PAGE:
Bolivia is a beautiful, geographically diverse, multiethnic, and democratic country in the heart of South America. It is surrounded by Brazil to the northeast, Peru to the northwest, Chile to the southwest, Argentina and Paraguay to the south. It shares with Peru control of Lake Titicaca (Lago Titicaca), the world's highest navigable lake (elevation 3,805 m).
Sometimes referred to as the Tibet of the Americas, Bolivia is one of the most "remote" countries in the western hemisphere; except for the navigable Paraguay River stretching to the distant Atlantic, Bolivia and Paraguay are the only two landlocked nations in the Americas. It is also the most indigenous country in the Americas, with 60% of its population being of pure Native American ancestry.
Bolivia, named after independence fighter Simon Bolivar, broke away from Spanish rule in 1825; much of its subsequent history has consisted of a series of nearly 200 coups and counter-coups. Comparatively democratic civilian rule was established in the 1980s, but leaders have faced difficult problems of deep-seated poverty, social unrest, and drug production. Current goals include attracting foreign investment, strengthening the educational system, and waging an anti-corruption campaign.
Bolivia's climate varies with altitude from humid and tropical to cold and semiarid. In most parts of the country winters are dry and summers are somewhat wet. Despite its tropical latitude, the altitude of cities like La Paz keeps things cool, and warm clothing is advised year-round.
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Air travel is the obvious way to get to Bolivia, the main airports are located in La Paz to the western side of the country and in Santa Cruz to the east. The arrival plan must be based mostly in the purpose of your visit to the country; you have to remember that La Paz receives most of their visitors due to the immense culture and heritage from the Incas and other indigenous cultures from the Andean region, and therefore from La Paz it is easier to move to the Tiwanaku ruins, Oruro’s carnival, Potosí’s mines, Uyuni, Lake Titicaca , Los Yungas valley and the Andes mountains; since La Paz is the seat of government all the embassies and foreign organizations have their headquarters in the city, which is useful in case of an emergency. There are also councils from some countries with offices in Santa Cruz. On the other side, Santa Cruz with a warmer weather could become a good location for doing business visit other alternatives in tourism like the Misiones, the Noel Kempff Mercado national park or visit the eastern cities. But don’t forget that the cities in the south and central Bolivia, like Cochabamba, Tarija and Sucre also offer a very rich experience, there are several ways to get to these cities from La Paz or Santa Cruz.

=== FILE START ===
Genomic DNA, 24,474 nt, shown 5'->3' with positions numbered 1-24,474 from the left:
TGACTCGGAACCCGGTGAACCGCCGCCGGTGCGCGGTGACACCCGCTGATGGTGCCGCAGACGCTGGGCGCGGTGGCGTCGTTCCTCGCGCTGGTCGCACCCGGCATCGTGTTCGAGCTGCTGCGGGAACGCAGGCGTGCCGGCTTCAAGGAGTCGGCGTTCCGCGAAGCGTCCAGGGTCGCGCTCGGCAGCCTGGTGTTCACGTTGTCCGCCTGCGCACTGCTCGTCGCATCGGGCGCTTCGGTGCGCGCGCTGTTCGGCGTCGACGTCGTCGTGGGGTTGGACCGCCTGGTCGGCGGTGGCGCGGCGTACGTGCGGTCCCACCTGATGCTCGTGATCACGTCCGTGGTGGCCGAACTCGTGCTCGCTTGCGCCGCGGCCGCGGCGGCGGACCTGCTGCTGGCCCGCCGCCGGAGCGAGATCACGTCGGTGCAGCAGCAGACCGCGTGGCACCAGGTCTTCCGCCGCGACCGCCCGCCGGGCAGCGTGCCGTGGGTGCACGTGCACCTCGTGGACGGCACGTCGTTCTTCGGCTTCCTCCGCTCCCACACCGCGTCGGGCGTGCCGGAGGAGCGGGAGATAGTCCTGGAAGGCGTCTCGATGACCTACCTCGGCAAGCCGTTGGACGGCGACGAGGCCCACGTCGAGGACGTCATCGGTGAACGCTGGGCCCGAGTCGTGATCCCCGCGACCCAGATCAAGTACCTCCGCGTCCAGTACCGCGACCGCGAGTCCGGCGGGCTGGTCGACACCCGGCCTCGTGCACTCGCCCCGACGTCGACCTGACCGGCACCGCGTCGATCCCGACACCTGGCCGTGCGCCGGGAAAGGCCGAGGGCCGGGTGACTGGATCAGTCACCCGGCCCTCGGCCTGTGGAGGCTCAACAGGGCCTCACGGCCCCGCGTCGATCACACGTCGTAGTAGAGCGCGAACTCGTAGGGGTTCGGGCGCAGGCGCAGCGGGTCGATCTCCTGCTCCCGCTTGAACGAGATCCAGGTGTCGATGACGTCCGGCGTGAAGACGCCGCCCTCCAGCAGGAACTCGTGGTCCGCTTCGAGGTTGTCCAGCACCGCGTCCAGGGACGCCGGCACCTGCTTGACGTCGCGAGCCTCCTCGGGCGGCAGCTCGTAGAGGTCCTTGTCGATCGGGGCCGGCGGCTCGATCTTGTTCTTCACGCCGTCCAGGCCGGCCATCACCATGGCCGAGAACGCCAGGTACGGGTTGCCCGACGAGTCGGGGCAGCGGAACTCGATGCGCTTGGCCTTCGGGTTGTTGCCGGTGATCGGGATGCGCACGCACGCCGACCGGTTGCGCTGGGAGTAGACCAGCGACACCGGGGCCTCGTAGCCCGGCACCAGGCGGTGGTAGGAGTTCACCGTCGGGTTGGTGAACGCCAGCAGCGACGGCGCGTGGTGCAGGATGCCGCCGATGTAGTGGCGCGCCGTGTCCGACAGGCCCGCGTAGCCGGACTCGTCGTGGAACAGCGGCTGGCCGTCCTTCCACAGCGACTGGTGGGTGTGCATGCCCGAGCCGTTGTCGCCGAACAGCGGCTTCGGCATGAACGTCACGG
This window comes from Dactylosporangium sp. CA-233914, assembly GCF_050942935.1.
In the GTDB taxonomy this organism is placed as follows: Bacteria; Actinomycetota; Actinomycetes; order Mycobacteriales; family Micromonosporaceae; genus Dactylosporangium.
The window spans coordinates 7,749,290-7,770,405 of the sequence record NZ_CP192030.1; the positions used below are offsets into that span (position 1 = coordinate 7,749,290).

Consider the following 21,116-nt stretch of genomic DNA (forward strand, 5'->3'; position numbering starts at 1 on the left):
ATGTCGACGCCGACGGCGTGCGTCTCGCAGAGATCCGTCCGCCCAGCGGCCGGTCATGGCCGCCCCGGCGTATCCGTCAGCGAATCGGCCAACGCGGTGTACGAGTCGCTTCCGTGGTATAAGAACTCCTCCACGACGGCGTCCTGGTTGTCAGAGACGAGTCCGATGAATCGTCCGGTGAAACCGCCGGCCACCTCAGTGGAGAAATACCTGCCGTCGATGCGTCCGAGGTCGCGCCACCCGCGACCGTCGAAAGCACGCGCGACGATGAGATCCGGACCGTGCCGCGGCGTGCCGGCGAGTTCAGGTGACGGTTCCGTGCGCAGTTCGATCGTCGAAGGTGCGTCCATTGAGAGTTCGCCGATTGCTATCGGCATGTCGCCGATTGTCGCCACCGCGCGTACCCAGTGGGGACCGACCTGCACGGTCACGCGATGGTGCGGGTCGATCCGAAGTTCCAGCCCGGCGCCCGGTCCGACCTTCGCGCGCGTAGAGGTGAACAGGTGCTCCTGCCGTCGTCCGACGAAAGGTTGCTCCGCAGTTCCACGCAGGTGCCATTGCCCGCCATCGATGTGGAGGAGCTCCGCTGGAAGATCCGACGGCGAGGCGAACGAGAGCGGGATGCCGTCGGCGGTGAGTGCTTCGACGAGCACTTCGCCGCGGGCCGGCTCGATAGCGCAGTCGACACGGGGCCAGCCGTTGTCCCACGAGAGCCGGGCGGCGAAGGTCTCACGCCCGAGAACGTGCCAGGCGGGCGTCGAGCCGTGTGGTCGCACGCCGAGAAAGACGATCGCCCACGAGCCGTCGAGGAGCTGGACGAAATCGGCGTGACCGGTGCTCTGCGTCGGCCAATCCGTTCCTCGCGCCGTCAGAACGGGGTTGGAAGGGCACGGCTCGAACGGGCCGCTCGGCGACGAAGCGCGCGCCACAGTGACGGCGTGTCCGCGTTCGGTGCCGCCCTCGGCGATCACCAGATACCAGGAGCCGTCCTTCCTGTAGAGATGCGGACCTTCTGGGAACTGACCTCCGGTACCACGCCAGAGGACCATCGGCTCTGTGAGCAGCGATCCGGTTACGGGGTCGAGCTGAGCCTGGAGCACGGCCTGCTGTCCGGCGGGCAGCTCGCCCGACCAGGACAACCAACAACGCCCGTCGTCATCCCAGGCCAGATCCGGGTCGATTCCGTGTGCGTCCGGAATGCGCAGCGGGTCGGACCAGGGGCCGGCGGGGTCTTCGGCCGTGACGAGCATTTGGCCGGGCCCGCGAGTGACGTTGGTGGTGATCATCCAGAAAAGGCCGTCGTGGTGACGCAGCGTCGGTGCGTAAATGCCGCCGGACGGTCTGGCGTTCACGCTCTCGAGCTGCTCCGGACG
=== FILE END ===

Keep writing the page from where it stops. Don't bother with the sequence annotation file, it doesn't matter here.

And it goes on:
There are departures from Miami to La Paz and Santa Cruz on American Airlines, and the Bolivian airline Aerosur offers flights to Santa Cruz and Cochabamba with connections to other Bolivian cities.
Other airlines that fly into Bolivia from other Latin American countries include LAN from Santiago via Iquique and from Lima. TAM Mercosur flies from São Paulo, Brazil and Buenos Aires via Asunción. Copa Airlines has begun to fly to Santa Cruz from Panama City. Gol Airlines and Aerolineas Argentinas also fly directly to Santa Cruz.
Regular flights are booked from Madrid (Barajas) to the International Airport in El Alto, La Paz and Viru Viru in Santa Cruz service provided by companies like Aerolineas Argentinas and Aerosur; the last one only offering the route Madrid-Santa Cruz-La Paz, while the others stop directly in La Paz; the cost could go from 1000-1200€ to other higher prices depending on the class and duration. There are also less frequent flights to La Paz from other major European cities like London, Rome, Amsterdam, Berlin but they may have scales in other European cities before crossing the Atlantic.
Once you have your international flight booked - its far easier and cheaper to organize your internal flights from the point of departure.
There are many train lines in Bolivia, each with varying degrees of quality and efficiency. However, adequate transportation via train can be found.
The FCA timetable can be found at their website .
Watch your belongings.
It is common for tourists to travel through a land border at the north-east of Chile/ South-West of Bolivia.
Keep in mind that only about 5% of all the roads in Bolivia are paved. However, most major routes between cities are paved (Aka big cities, Santa Cruz, La Paz, Cochabamba, Sucre) . 4x4 is particularly required when off the flatter altiplano. Be aware that in mountainous regions traffic sometimes switches sides of the road. This is to ensure the driver has a better view of the dangerous drops.
An international drivers license is required but * most* times EU or US drivers licenses will be accepted. There are frequent police controls on the road and tolls to be paid for road use.